Wikipedia talk:Manual of Style/Layout

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See Also section: is our guidance realistic?[edit]

Our instructions for the See Also section include this language:

"As a general rule, the 'See also' section should not repeat links that appear in the article's body or its navigation boxes."

I wonder whether this instruction is actually desirable, and also whether it describes actual practice. Perhaps it is true in situations where the redundancy is obvious, or in cases where the See Also section has grown to include items of questionable relevance. However, other than these reasonable constraints, it seems to me that this is a rule that puts form over function. Especially in long articles, the See Also section functions as a sort of tl;dr which identifies some of the best wikilinks that appeared within the article.

If the best defense of the existing language is that it interprets the word "also," one could reply that the "also" means articles other than this article.

I am not insisting that the sentence simply be deleted. But we should decide exactly what it is we want to say. Maybe that requires a bit more subtlety. Andrew Gradman talk/WP:Hornbook 17:50, 2 February 2014 (UTC)

It describes actual practice when it comes to WP:Good and WP:Featured articles, generally anyway...until someone adds a link to the See also section that is repeated higher in the article. And very experienced Wikipedia editors, such as myself, often remove a link from the See also section that is repeated higher in the article; I usually do. If WP:See also did not have this rule, the See also section could become a large WP:DIRECTORY, as it is in some articles.
This WP:See also rule is generally abiding by WP:OVERLINK, which makes a few exceptions; it states, "Generally, a link should appear only once in an article, but if helpful for readers, links may be repeated in infoboxes, tables, image captions, footnotes, and at the first occurrence after the lead." Flyer22 (talk) 18:07, 2 February 2014 (UTC)
Interesting. Thanks for your reply. So my take away is that there really has formed a conscious , deliberate consensus around this rule. I guess I assumed this language was accidental and not carefully thought out ... but by now I should have known that does not happen on Wikipedia as often as it used to!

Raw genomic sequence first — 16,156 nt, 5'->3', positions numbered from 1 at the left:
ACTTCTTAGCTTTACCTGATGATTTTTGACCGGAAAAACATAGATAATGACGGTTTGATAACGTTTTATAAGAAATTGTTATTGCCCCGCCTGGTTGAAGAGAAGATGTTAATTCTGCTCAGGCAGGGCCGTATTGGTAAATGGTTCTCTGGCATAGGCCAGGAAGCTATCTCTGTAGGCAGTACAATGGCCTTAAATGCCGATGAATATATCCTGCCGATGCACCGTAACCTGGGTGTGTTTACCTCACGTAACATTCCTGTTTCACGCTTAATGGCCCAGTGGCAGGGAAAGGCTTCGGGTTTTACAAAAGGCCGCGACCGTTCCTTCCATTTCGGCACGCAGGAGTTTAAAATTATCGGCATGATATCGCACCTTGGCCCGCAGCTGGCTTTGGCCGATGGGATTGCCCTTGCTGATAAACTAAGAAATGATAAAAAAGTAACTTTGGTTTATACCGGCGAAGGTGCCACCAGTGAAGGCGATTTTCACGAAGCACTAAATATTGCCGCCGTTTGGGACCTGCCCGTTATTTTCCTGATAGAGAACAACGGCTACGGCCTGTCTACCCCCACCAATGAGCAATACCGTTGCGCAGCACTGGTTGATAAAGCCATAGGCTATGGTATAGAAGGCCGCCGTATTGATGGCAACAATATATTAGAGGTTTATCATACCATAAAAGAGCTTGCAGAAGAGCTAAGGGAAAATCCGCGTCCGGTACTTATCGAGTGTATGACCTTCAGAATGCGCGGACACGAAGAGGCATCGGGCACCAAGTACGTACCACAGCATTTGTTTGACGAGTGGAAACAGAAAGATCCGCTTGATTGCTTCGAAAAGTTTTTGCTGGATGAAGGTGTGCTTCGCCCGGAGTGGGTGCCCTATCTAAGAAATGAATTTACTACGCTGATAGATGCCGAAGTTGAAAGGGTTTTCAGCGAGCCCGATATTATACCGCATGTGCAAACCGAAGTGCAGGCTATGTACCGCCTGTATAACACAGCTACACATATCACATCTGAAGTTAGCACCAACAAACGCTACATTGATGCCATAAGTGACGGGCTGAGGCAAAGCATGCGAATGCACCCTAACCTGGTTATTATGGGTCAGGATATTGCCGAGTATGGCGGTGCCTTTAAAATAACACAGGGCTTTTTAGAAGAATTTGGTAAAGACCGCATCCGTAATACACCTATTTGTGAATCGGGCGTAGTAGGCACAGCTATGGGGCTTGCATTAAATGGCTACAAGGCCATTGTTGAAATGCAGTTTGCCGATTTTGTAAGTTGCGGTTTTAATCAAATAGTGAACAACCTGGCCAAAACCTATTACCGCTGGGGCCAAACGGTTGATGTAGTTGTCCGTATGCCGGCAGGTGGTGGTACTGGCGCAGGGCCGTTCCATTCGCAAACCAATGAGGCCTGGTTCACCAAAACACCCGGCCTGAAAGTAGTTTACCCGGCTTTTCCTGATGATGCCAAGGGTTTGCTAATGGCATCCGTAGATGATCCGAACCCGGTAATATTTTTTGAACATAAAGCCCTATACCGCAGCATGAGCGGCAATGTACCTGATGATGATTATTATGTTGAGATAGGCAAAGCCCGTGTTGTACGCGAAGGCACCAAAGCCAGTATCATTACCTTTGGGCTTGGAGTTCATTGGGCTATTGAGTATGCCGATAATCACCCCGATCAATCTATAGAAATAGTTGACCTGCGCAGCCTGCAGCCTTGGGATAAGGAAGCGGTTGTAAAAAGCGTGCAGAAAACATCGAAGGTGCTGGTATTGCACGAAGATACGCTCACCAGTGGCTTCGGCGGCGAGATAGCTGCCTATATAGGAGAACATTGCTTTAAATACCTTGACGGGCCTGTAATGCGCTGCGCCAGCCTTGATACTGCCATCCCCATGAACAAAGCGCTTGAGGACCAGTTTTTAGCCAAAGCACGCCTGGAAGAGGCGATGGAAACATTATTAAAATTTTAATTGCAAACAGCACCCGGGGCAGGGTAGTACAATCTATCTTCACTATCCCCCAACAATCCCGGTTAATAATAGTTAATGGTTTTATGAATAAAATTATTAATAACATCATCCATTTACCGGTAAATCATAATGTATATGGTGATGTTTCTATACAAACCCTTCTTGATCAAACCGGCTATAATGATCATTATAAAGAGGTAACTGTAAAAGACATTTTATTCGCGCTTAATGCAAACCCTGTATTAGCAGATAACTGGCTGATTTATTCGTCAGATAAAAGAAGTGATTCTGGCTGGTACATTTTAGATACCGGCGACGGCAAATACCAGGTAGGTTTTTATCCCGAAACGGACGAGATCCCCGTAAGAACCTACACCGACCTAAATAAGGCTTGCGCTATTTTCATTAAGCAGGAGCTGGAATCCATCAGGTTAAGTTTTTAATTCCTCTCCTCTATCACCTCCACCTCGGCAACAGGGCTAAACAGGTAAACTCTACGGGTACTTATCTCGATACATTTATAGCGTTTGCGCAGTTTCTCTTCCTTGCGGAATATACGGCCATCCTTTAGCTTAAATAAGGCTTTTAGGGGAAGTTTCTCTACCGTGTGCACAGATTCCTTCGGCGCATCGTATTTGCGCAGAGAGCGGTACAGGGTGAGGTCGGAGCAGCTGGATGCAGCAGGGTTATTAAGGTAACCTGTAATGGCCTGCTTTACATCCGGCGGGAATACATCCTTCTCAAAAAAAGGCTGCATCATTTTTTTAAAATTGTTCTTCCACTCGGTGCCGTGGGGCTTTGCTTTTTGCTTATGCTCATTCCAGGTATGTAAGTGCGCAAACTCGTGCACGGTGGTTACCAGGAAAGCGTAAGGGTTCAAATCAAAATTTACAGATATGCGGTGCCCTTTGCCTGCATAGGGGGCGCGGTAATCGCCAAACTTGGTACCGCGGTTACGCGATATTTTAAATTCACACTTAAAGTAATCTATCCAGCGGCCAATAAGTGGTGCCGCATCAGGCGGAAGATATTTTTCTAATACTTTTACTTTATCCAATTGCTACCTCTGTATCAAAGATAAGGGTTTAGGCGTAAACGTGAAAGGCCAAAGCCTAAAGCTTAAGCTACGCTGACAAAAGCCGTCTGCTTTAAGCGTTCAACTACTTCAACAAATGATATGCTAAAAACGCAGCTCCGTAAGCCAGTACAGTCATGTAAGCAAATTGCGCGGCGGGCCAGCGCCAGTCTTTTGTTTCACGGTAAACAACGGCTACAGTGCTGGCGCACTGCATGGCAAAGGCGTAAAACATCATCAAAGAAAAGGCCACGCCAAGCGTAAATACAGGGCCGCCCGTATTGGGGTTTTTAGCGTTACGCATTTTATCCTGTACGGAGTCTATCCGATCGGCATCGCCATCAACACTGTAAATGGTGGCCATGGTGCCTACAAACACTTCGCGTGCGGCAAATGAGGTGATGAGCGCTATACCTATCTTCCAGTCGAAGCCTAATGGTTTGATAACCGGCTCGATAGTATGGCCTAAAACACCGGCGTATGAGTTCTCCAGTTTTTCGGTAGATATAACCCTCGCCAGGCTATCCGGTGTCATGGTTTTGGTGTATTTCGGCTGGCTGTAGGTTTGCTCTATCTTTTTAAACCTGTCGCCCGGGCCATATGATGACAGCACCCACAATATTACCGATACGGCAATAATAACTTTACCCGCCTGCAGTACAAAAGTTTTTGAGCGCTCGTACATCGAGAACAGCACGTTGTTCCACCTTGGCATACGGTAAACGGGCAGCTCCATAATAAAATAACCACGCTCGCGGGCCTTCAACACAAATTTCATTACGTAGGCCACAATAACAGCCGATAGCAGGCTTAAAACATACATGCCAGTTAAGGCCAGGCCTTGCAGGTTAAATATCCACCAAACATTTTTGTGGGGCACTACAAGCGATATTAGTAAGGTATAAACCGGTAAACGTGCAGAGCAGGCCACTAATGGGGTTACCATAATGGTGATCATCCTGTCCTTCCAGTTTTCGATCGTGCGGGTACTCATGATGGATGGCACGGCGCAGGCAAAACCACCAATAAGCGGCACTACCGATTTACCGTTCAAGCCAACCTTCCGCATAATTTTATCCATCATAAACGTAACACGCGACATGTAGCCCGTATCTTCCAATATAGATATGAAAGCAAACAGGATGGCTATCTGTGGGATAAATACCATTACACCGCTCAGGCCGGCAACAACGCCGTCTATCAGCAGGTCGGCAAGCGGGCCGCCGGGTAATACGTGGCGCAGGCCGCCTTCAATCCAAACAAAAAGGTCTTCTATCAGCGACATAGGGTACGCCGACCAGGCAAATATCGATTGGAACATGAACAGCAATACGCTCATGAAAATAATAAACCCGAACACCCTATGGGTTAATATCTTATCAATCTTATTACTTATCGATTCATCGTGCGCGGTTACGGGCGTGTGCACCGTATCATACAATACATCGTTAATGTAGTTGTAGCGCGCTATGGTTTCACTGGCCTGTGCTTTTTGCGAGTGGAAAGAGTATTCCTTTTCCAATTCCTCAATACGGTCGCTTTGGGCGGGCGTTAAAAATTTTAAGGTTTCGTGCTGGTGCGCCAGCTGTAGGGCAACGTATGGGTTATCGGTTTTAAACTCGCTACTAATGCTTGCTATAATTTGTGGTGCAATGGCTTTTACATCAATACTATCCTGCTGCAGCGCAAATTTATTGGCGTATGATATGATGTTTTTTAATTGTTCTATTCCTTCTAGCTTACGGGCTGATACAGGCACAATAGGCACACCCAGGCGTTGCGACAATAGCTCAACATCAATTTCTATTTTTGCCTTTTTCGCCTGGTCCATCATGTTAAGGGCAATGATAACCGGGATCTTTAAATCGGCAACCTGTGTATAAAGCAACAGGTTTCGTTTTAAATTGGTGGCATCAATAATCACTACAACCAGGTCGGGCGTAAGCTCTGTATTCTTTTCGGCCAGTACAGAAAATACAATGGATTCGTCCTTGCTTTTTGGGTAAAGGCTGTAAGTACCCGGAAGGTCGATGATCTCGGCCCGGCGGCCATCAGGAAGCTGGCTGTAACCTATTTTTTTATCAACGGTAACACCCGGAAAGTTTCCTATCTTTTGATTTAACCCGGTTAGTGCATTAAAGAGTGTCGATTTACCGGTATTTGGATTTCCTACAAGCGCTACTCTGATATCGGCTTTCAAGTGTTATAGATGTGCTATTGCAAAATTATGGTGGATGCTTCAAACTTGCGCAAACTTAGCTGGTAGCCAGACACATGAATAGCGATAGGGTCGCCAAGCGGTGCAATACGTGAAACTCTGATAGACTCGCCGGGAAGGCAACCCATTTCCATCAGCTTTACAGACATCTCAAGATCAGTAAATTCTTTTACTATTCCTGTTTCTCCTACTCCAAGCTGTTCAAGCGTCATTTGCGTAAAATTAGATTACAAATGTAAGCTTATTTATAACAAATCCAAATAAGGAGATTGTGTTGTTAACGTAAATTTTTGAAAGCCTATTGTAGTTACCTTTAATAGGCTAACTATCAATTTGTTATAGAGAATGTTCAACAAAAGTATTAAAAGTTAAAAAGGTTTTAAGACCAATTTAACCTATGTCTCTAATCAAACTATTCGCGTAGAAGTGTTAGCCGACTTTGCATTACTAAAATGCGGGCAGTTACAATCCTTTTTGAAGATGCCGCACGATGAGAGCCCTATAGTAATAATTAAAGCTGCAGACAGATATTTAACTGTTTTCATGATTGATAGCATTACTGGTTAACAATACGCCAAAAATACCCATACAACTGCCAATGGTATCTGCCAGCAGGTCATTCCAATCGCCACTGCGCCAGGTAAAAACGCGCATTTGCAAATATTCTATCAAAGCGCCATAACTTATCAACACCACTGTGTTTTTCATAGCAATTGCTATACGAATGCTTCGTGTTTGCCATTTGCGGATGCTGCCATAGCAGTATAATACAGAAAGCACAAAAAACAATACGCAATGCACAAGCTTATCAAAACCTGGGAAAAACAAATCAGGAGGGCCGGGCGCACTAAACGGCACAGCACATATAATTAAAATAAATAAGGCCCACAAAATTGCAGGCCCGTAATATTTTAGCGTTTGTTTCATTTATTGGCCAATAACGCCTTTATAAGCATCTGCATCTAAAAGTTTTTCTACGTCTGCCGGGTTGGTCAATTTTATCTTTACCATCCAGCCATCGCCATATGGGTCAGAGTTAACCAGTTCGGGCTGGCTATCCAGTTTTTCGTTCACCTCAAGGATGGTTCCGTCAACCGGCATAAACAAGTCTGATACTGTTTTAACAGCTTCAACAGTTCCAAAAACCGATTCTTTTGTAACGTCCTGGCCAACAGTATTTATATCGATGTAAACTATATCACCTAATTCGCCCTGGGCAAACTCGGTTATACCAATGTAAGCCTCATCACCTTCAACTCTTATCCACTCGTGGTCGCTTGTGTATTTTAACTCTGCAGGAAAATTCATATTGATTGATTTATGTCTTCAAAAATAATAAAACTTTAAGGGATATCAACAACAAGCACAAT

Still, I am following up because I wonder whether you ever felt that there were individual cases where certain articles would have been more useful had you not deleted those redundant wikilinks from the See Also section -- and, significantly, whether you can articulate the distinction in a principled way -- like, "While it is important to not create a slippery slope situation where the See Also section winds up looking like a directory, some of these articles are so significant (perhaps PRECISELY because they featured so heavily in the body text!) that we should make an exception."
Speaking as a lawyer, I will volunteer that I understand why it is risky business to suggest changes to longstanding policies. The encyclopedia is working quite well. But in this case I think you would agree that some of those articles were actually enriched by having a more thorough See Also section. In a place as unruly and heterogenous as Wikipedia, policies like this should not be framed as absolutes, but rather as a balance of values (here, usefulness vs. crowdedness) . That puts a thumb in the dike of the slippery slope, and allows people to make case by case solutions to what is essentially an aesthetic problem. Andrew Gradman talk/WP:Hornbook 19:15, 2 February 2014 (UTC)
EDIT: In general, no-discretion policies are preferable where the costs of uncertainty are high, e.g. because quibbling over borderline cases leads to conflict. But I don't think this is such a case -- I don't think we have seen editors become as emotionally invested in having their favorite links in the See Also section! We are not going to see edit wars here. Andrew Gradman talk/WP:Hornbook 19:36, 2 February 2014 (UTC)
You would be awfully surprised then. --Izno (talk) 00:05, 3 February 2014 (UTC)
Andrew Gradman, yes, I oftentimes feel that a link should be repeated. As noted above, if a link is in the lead, WP:See also allows us to repeat a link once after the lead. So that is two chances that a reader has to see a link. There are other chances to repeat a link as well, noted above, which makes more than two chances in some cases. And in those cases, it can be overkill to then add the link to the See also section. The See also section is supposed to tell people to "See this also" because that matter has not yet been addressed in the article, or because it's otherwise relevantly related to the article; that's why it's (generally) not good to have a link repeated in the See also section, as if that matter has not already been addressed. So, yes, I have removed a See also link in cases where I thought that the article benefited from them, but I don't generally feel that way. Sorry for the late reply. And WP:See also and WP:Overlink are guidelines, not policies. Flyer22 (talk) 16:07, 8 February 2014 (UTC)